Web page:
Thursday, August 21, 2008

American Myths and Illusions

This morning I was reading a transcript of a recent Bill Moyers Journal and his guest was author Andrew J. Bacevich, the author of several acclaimed books and his latest is “The Limits of Power: The End of American Exceptionalism”. I was a little curious because he begins with a quote from the Bible, the Book of Second Kings, chapter 20, verse one. “Set thine house in order.” I’m not happy about the mixing up of politics and religion that seems to be quite prevalent with Republicans and the Moral Majority – although that does seem a misnomer to me, so I felt the need to find out what he was referring to and why. Apparently, Moyer had the same question – not necessarily for the same reasons, but he did ask him, “How come the admonition?”

Bacevich, said he has been troubled by the course of our foreign policy for a very long time and that the book had been his way of sorting out the problems as he saw them. His conclusion was that our biggest problems are within.

He said, “I think there’s a tendency on the part of policy makers and probably a tendency on the part of many Americans to think that the problems we face are problems that are out there somewhere, beyond our borders. And that if we can fix those problems, then we’ll be able to continue the American way of life as it has long existed. I think that is fundamentally wrong. Our major problems are at home.”

I thought about that for a while and finally had to admit that I felt he was right. I mean I have felt that many of our problems have gotten worse over the last eight years of Bush/Cheney politics, but the more I read, the more I realized that a lot of the problems have been growing steadily for much longer than eight years.

Another thing he said in the book was; “the pursuit of freedom, as defined in an age of consumerism, has introduced a condition of dependence on imported goods, on imported oil, and on credit. The chief desire of the American people is that nothing should disrupt their access to these goods, that oil, and that credit. The chief aim of the U.S. government is to satisfy that desire, which it does in part of through the distribution of largesse here at home, and in part through the pursuit of imperial ambitions abroad.” Or in other words our foreign policy is the result of a dependence on consumer goods and credit. This may be a little hard line, but I’m afraid it’s a lot closer to the truth than anyone in this country really wants to admit to.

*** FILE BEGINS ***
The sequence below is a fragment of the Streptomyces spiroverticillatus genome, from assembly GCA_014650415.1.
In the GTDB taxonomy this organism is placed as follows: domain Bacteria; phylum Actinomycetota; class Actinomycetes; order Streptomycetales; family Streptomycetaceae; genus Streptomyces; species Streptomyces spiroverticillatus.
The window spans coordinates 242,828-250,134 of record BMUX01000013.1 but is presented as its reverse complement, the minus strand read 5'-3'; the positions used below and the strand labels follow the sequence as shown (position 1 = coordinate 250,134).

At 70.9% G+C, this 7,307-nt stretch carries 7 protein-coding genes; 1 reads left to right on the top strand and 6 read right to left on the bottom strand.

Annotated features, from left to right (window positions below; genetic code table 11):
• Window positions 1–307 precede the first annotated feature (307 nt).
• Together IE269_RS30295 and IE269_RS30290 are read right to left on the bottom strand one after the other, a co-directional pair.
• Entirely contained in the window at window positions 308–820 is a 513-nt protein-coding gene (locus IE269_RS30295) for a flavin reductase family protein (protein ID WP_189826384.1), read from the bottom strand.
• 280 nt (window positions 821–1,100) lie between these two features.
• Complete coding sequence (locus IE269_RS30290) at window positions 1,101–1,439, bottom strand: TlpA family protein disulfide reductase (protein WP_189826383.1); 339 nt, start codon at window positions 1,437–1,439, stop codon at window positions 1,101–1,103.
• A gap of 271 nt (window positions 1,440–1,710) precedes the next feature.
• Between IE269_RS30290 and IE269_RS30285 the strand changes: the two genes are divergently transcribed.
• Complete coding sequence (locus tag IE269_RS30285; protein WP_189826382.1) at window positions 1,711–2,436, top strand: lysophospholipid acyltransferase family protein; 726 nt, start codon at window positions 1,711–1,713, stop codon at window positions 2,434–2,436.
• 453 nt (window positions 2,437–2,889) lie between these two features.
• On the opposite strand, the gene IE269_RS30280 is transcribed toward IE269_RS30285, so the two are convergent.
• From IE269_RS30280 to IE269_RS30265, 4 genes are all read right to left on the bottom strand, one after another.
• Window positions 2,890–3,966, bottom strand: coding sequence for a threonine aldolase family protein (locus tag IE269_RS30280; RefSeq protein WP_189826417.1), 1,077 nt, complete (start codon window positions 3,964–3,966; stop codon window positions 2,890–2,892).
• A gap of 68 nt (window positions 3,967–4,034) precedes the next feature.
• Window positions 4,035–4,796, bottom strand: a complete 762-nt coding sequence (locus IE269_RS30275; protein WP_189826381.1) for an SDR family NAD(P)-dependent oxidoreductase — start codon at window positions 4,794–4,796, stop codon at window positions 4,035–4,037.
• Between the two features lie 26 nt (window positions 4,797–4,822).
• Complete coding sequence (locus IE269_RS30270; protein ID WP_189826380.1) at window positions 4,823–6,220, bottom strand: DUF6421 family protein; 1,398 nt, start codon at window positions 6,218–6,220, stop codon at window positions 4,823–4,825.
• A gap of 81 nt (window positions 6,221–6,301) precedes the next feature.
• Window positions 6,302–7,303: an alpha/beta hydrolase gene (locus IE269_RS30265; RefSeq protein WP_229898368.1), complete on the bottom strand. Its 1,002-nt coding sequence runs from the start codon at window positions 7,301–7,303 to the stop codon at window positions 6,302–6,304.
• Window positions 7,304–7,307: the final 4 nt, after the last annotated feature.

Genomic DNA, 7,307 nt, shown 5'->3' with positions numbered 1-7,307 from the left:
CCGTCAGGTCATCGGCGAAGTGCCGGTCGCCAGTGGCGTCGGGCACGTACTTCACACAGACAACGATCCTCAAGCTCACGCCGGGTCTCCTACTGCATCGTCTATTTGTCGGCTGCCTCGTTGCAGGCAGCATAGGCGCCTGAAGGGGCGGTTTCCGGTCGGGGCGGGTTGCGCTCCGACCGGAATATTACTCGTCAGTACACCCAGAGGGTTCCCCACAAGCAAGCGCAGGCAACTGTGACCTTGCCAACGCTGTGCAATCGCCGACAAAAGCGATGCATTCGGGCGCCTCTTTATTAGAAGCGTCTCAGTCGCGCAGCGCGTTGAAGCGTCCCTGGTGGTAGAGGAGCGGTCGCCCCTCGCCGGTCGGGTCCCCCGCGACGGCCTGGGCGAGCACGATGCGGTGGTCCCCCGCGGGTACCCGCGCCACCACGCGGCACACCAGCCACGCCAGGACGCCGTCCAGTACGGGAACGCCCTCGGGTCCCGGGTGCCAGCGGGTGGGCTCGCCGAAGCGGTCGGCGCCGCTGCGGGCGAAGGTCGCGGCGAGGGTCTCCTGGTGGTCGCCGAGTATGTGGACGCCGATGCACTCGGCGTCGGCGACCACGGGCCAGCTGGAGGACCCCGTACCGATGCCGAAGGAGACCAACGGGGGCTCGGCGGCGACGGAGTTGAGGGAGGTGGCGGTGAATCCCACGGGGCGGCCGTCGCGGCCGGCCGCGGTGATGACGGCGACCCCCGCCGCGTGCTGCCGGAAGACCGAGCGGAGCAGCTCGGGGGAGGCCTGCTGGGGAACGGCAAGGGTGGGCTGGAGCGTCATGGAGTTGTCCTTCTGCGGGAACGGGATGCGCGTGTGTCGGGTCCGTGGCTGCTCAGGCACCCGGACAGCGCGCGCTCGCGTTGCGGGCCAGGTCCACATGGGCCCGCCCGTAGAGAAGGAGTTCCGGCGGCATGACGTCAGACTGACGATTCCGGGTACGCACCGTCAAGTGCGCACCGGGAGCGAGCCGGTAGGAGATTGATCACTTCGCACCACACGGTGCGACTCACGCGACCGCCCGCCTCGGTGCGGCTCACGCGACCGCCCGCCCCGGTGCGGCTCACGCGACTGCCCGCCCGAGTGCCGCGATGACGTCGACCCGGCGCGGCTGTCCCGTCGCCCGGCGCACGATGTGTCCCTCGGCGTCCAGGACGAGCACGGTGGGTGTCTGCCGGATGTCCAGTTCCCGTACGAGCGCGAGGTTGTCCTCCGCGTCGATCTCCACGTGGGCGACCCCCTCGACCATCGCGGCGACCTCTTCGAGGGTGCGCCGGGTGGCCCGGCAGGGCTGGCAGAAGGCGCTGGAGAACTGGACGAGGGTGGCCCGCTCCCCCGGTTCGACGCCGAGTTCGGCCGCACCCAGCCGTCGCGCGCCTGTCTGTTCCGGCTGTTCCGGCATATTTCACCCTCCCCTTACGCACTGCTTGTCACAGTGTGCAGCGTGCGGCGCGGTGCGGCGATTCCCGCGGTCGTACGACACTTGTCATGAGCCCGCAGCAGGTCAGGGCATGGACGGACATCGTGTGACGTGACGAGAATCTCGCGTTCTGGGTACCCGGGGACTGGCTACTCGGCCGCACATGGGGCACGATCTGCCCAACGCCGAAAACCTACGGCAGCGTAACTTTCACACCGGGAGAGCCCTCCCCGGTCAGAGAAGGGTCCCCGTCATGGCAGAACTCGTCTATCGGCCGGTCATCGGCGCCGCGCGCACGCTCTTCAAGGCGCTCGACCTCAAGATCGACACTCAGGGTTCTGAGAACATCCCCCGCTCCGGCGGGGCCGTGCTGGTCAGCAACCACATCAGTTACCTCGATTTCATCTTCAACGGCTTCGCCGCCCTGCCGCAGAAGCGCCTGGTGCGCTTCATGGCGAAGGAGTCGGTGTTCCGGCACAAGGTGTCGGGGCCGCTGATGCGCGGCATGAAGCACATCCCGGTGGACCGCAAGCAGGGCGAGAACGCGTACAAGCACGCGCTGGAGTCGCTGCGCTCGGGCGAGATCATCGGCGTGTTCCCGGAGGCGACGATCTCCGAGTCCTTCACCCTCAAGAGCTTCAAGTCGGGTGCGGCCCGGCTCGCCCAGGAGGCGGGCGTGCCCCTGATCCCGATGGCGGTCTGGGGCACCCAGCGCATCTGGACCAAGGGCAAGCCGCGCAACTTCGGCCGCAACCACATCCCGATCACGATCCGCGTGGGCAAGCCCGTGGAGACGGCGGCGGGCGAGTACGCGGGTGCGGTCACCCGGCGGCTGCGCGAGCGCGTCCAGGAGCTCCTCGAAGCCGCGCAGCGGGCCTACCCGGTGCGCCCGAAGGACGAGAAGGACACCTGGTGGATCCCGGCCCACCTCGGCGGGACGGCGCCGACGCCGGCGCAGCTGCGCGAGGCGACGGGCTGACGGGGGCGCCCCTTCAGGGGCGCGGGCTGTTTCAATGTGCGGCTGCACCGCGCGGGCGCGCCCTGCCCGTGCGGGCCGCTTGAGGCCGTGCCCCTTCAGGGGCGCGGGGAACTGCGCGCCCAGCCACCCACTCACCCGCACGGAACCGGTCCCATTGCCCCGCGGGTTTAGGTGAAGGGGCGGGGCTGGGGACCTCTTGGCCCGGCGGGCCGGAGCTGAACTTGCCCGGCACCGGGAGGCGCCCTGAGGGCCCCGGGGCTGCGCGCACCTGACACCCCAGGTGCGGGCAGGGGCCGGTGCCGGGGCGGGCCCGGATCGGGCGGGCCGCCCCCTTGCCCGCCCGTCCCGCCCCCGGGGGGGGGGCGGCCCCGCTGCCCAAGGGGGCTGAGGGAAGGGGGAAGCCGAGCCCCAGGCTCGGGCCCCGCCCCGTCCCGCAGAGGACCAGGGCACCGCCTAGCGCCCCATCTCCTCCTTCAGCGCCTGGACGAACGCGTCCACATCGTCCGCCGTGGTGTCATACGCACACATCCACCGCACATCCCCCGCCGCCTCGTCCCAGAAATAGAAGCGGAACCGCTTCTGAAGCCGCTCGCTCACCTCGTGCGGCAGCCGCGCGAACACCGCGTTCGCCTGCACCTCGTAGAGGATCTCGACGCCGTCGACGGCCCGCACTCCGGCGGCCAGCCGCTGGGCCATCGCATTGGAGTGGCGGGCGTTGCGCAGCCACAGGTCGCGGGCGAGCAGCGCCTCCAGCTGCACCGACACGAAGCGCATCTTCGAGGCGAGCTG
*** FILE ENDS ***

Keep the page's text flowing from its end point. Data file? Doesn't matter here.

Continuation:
He feels that, “what will not go away, is a yawning disparity between what Americans expect and what they’re willing or able to pay and that one of the ways we avoid confronting our refusal to balance the books is to rely increasingly on the projection of American military power around the world to try to maintain this dysfunctional system, or set of arrangements that have evolved over the last 30 to 40 years. But it’s not the American people in general who are deploying around the world. It is a very specific subset of our people, this professional army. We like to call it an all-volunteer force.”

The more I read, the more depressed I found myself feeling because there was a lot of truth in what he was saying, but at the same time I felt a degree of bitterness and anger. He served in Vietnam and his son was killed in Iraq, he has reasons to feel bitterness and anger. But strangely enough he seems to feel that in the end Iraq may prove to be the source of our salvation as a country because he hopes that in the end it will cause us to ask serious questions about just where this war came from, what has been the cost, where is the money coming from and how else could it have been spent? And for what? Who bears the burden? It was a fundamental mistake. It never should have been undertaken and hopefully we will be able to see ourselves in the mirror and see what we have become. And perhaps we can undertake an effort to make those changes in the American way of life that will enable us to preserve for future generations that which we value most about the American way of life. Suddenly, his biblical quote made sense to me.

I can only hope if we do indeed set our house in order our children can have a better future.

3 comments:

Judy said...

I think this war was a total mistake, too. I truly hope the future holds better things for our children. I love the pictures in the slideshow on your sidebar! They are beautiful.

Margie's Musings said...

The war was a total mistake, I agree. It was, as were all the wars we have seen, started on a false premise.

I saw that PBS program and agreed with Moyers' guest. In fact, I bought the book and it arrived yesterday.

I am halfway through another book I'm reading but that book of his is next on my list. Everything I heard him say that night, rang true.

Rain said...

The ideas expressed here also explains how we get the leaders we do. They are us. You look at what is going on and think the American people will see it; but they see what profits them or they think will. I have asked it a lot of times-- who are we?